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Keep Your Shoulders Safe When Binding Arms in Yoga Postures

alignment shoulders yoga postures Jun 29, 2020

Practicing playfully or with curiosity can lead us to try new movements and postures. One group of interesting posture variations are bound postures.

Many bound poses are twisted poses. Depending on your mobility, practicing these can put strain on on your lower back or parts of your shoulder joint.

When done well, binding the arms in some yoga postures can add stability and depth.
Prerequisite steps need to be in place for arm-binding to have a positive impact on yoga practice development, and ultimately the health of your joints, especially the shoulder.

 Keep the following steps in mind when you practice any bound postures next.

1 Set a foundation

In standing poses the engagement of the feet and legs creates the stability to keep balance. Additionally, force transmissions from the engaged feet and legs have a stabilizing influence on the hip joints, lower back and sacro-iliac joints.

2 Rotate the spine - twist the torso

Support the spine in trikonasana  (triangle pose) or parsva konasana (side angle pose) both front and back leg are important to preserve intergity of the sacro-iliac joints and anchor the lower back for smooth spinal and torso rotation.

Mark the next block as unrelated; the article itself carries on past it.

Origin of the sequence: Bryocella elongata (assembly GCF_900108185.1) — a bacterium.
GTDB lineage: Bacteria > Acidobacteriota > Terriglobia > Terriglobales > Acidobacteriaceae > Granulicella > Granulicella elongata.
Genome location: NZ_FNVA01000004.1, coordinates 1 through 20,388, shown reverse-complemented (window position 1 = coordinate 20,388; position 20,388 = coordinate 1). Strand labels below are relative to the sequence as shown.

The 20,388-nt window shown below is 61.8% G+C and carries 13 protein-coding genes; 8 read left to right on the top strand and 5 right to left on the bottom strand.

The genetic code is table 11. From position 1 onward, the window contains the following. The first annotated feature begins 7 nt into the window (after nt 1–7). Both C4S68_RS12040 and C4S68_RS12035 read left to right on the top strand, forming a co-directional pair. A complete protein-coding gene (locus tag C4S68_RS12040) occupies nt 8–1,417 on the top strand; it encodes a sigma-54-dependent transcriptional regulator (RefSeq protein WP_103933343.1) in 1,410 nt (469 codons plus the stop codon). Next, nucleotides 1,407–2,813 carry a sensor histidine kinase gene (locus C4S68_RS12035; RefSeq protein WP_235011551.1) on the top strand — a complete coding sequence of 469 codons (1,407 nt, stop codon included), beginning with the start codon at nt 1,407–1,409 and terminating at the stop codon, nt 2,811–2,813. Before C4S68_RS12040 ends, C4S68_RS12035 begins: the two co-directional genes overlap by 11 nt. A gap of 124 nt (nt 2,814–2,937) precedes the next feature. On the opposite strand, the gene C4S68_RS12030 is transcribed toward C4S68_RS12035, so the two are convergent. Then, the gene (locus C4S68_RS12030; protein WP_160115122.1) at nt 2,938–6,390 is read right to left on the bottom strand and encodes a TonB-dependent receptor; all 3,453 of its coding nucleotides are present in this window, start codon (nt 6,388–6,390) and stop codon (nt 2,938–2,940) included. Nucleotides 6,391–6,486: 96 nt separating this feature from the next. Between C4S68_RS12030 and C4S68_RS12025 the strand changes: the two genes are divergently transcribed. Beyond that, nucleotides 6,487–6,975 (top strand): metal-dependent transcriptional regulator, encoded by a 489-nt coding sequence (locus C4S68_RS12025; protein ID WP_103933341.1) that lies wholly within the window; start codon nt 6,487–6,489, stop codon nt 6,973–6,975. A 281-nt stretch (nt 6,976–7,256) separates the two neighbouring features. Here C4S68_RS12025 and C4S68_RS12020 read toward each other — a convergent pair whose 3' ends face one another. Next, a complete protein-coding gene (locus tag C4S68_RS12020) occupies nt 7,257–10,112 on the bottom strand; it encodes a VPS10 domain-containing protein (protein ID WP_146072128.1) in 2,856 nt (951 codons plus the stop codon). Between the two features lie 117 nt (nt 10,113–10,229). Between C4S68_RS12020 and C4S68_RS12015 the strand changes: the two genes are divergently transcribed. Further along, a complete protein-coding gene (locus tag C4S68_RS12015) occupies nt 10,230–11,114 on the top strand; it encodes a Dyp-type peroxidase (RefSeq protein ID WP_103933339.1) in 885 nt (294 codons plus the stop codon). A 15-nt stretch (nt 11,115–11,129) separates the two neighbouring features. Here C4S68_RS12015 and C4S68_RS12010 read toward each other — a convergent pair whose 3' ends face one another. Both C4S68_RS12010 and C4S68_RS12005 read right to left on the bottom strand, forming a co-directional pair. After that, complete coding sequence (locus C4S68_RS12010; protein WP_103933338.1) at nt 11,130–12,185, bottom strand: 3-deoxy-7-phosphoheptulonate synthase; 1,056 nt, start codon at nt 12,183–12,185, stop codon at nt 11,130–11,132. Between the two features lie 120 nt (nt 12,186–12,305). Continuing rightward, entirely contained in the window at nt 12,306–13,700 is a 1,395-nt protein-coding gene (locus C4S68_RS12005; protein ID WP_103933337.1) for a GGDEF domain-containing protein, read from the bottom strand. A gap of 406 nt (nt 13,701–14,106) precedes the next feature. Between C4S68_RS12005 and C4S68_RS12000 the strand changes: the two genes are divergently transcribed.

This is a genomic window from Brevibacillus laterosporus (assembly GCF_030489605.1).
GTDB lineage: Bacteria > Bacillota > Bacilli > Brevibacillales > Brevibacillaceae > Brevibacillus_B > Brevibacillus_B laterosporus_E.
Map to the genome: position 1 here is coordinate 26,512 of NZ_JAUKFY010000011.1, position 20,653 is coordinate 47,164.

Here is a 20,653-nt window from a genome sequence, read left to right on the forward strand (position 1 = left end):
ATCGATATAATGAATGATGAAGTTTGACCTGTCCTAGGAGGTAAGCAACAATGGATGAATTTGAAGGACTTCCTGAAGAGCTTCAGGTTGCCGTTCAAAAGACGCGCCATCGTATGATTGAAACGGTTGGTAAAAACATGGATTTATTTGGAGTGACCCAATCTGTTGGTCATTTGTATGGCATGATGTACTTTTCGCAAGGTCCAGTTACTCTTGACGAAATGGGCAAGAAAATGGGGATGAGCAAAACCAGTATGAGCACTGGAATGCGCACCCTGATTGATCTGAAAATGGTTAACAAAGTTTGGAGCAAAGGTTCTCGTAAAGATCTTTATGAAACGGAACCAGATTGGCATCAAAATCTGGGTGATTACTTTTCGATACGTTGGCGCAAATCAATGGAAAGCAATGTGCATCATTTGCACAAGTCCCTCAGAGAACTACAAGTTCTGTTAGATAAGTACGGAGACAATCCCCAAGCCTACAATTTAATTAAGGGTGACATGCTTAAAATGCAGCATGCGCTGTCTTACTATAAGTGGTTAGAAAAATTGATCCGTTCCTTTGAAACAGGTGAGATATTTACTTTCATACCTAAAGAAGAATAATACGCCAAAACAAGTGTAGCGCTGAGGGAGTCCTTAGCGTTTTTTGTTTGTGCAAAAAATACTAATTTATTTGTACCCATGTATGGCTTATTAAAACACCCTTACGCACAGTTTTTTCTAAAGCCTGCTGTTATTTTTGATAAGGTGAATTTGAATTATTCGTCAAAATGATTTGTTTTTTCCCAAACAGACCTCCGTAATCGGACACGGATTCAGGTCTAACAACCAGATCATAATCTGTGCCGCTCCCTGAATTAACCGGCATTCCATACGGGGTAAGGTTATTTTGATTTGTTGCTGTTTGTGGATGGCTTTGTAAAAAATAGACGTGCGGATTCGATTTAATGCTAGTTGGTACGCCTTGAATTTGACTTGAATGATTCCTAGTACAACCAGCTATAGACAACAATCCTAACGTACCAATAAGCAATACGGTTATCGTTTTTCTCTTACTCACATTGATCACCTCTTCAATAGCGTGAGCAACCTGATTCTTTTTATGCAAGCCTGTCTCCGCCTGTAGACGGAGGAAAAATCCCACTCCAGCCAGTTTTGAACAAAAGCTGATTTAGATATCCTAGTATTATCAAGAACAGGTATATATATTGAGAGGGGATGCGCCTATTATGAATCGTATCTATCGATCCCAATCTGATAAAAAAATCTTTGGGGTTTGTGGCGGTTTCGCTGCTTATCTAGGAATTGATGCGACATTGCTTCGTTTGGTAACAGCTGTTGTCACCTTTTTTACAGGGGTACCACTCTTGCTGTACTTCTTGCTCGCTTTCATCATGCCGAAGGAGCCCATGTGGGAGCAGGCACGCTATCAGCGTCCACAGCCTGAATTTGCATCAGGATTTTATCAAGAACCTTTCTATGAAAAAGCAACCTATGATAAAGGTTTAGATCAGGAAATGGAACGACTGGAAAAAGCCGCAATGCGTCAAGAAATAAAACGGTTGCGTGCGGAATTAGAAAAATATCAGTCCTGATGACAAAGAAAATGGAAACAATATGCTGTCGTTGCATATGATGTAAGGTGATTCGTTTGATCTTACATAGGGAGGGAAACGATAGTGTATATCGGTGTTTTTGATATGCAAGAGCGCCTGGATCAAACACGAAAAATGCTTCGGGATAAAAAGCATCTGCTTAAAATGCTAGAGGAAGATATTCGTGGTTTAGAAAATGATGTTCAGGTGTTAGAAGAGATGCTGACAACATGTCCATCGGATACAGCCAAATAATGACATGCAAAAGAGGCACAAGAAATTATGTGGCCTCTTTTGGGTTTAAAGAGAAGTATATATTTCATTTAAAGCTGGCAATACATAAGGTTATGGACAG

3 Stabilize the shoulders

Torso rotation relative to the leg is essential for shoulder happiness! When trying to bind the arms and you notice the front of your shoulder dropping forward, this is a sign for potentially harmful positioning that can lead to irritation and / or injury. Set and support your shoulder blades before binding.  Much of the success of safe arm binding stems from the torso rotation. Or in other words, the shoulder position before you bind.

One cue to keep your shoulders in a good place is to keep the front of the chest broad. Caving the chest in, or noticing the shoulders coming forward would be an encouragement to return to previous practice steps, or to use a strap or belt as a prop until rotation of the torso and shoulder stability have improved.

Learn about the three levels of shoulder support with the AnatomyShow 'Shoulder Anatomy for Movement course'.

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